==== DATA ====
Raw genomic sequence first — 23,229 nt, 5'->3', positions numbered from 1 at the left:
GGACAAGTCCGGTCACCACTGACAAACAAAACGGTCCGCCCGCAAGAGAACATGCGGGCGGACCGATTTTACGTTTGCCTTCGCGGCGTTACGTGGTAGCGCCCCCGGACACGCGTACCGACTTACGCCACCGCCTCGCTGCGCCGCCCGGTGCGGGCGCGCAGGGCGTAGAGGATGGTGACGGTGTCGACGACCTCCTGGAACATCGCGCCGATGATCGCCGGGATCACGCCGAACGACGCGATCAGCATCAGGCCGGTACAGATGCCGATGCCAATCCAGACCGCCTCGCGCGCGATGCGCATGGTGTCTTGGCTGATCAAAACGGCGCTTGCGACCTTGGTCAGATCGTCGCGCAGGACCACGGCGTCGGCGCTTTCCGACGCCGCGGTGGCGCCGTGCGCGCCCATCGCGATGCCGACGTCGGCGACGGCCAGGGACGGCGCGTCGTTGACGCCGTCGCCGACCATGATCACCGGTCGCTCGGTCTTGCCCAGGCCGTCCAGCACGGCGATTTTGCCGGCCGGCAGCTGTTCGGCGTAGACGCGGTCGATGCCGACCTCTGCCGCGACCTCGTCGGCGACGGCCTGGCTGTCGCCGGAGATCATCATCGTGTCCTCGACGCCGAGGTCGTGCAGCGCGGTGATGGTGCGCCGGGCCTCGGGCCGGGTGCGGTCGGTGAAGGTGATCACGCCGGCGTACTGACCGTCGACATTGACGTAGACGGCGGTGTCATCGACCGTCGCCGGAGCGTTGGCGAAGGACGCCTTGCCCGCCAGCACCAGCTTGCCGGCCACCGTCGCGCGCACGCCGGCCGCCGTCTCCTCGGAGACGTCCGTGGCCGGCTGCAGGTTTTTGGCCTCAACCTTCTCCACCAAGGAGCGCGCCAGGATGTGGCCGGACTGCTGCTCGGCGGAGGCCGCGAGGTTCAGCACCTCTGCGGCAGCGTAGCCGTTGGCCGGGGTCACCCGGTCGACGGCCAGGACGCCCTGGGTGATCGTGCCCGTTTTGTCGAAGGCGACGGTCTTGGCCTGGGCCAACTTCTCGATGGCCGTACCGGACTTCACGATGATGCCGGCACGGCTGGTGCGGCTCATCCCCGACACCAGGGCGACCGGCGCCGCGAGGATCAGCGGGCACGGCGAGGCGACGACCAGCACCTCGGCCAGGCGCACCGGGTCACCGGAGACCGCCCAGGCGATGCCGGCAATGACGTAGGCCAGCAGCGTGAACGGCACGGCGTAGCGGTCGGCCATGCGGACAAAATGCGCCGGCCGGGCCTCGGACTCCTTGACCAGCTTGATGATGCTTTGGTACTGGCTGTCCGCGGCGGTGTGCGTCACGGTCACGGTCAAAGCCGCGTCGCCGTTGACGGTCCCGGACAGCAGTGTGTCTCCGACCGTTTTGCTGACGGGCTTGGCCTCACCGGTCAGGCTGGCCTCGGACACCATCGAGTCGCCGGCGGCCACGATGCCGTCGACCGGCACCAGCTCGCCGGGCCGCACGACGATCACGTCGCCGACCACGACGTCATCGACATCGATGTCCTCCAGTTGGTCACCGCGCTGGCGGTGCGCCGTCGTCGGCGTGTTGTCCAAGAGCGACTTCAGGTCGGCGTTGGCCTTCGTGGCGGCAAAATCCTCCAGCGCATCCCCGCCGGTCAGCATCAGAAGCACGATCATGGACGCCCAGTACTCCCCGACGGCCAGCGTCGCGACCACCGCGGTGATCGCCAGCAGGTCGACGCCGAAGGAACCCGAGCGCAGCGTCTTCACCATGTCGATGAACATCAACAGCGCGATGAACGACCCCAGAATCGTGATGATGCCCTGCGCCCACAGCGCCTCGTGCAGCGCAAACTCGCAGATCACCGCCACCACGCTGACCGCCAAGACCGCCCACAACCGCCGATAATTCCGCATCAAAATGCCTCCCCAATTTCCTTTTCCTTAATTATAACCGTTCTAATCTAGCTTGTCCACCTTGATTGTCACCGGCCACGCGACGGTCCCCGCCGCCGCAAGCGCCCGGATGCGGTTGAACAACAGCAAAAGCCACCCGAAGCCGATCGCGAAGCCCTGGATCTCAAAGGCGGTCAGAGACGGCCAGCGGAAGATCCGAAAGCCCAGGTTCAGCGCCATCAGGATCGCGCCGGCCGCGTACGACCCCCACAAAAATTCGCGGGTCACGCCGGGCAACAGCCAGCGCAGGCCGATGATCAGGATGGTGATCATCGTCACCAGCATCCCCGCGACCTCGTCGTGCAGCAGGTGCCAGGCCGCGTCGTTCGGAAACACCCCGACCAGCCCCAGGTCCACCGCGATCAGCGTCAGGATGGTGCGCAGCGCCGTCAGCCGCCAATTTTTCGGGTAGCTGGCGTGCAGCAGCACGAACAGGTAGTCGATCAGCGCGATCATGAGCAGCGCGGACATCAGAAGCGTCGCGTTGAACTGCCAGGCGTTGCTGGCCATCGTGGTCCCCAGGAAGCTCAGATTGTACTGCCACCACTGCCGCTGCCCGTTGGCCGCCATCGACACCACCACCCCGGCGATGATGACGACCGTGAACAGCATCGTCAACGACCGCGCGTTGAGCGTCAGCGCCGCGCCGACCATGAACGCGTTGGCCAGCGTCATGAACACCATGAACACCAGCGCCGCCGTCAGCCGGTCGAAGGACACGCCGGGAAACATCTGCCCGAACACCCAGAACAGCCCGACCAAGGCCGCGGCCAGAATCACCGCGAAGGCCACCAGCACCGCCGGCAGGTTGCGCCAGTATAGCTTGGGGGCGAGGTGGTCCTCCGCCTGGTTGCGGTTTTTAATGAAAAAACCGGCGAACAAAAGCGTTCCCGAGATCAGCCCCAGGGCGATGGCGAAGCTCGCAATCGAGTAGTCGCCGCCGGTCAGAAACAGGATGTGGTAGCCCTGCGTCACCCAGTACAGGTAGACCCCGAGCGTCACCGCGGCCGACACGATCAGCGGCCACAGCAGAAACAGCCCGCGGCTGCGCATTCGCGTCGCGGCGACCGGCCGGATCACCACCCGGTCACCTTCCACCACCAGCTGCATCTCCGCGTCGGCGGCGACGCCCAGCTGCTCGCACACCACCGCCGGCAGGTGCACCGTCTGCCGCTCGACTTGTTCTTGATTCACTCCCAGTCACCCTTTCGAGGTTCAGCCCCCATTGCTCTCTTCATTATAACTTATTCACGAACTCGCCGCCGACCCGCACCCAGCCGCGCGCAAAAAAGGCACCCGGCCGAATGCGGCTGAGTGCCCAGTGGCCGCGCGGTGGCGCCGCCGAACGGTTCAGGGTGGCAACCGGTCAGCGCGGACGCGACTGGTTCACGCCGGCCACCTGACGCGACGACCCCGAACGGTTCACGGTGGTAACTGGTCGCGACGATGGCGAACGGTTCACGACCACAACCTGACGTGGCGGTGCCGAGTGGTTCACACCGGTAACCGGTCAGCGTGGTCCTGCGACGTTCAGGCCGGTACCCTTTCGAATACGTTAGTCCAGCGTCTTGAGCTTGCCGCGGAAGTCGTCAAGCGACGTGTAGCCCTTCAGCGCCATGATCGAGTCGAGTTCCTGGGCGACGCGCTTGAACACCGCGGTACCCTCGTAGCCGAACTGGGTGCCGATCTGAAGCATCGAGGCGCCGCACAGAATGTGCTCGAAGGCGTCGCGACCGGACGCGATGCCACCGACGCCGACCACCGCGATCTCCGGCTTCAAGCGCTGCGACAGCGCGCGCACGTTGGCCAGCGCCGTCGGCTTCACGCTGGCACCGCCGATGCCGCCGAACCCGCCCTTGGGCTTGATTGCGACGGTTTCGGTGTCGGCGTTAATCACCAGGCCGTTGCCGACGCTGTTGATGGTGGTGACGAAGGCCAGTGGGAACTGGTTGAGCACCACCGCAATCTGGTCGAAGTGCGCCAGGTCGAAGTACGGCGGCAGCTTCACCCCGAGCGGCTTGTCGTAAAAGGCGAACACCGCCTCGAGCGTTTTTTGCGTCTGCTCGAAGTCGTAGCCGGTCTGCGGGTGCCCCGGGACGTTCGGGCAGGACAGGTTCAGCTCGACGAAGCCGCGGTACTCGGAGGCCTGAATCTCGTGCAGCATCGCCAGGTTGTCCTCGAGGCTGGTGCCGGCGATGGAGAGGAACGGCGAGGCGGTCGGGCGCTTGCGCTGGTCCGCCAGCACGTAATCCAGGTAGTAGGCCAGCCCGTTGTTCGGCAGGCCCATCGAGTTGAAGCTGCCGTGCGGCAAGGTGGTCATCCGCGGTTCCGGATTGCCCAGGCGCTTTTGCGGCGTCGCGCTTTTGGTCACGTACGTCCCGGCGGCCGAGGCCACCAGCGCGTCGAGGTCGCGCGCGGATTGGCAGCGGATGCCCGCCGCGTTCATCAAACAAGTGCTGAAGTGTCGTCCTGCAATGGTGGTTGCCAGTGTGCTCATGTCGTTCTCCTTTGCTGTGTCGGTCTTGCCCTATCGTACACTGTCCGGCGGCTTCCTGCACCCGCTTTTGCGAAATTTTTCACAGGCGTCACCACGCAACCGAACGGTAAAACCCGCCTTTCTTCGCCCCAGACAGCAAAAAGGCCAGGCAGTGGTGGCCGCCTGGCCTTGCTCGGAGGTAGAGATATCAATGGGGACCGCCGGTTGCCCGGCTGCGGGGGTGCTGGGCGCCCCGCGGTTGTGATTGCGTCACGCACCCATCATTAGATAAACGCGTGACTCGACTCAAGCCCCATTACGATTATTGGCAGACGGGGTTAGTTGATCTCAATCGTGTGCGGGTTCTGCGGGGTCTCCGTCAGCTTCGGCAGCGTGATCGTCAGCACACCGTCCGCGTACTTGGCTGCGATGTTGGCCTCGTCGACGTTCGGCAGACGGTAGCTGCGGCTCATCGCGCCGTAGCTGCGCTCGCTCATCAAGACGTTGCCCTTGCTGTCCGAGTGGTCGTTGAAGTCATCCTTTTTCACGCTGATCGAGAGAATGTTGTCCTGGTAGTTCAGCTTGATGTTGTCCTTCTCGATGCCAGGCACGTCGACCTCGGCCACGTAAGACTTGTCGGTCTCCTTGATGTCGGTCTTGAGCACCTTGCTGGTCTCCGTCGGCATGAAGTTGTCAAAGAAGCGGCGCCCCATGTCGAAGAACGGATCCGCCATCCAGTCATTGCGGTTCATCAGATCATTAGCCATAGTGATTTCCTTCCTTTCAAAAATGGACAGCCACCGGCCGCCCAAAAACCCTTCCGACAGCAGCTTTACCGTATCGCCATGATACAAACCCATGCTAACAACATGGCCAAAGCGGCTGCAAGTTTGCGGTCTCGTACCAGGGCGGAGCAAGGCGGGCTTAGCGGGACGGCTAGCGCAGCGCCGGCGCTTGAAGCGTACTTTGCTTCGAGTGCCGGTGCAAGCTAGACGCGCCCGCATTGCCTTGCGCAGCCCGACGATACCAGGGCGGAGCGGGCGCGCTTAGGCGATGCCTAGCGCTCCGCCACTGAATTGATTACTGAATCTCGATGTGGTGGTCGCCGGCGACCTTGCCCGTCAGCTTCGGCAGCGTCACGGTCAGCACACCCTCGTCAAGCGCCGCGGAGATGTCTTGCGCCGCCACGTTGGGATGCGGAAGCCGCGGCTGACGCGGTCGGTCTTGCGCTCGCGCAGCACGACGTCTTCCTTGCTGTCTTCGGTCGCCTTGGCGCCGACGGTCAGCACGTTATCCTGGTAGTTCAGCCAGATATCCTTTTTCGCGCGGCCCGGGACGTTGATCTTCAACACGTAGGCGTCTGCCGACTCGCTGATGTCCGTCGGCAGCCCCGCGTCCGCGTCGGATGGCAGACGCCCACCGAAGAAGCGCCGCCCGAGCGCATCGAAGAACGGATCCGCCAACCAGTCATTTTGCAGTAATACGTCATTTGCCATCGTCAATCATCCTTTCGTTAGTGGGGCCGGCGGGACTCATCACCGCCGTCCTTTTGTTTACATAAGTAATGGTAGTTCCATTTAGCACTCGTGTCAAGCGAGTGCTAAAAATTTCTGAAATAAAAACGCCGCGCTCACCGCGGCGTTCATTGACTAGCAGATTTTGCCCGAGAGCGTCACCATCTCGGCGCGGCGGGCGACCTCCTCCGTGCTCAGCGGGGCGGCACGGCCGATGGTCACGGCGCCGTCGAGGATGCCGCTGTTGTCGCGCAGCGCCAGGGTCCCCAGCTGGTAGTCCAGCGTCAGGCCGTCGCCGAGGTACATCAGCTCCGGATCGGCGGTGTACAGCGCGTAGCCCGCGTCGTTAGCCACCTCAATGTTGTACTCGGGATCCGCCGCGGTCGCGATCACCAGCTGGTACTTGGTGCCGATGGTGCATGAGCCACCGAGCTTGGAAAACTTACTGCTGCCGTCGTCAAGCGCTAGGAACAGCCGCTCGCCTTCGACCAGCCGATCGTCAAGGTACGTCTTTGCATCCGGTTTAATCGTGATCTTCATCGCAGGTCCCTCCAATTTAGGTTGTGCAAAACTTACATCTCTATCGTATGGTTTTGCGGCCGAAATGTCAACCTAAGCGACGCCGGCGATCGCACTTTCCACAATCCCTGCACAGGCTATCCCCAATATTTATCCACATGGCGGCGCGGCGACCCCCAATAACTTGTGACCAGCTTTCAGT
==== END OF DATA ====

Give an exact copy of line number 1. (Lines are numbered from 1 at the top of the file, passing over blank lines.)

Raw genomic sequence first — 23,229 nt, 5'->3', positions numbered from 1 at the left: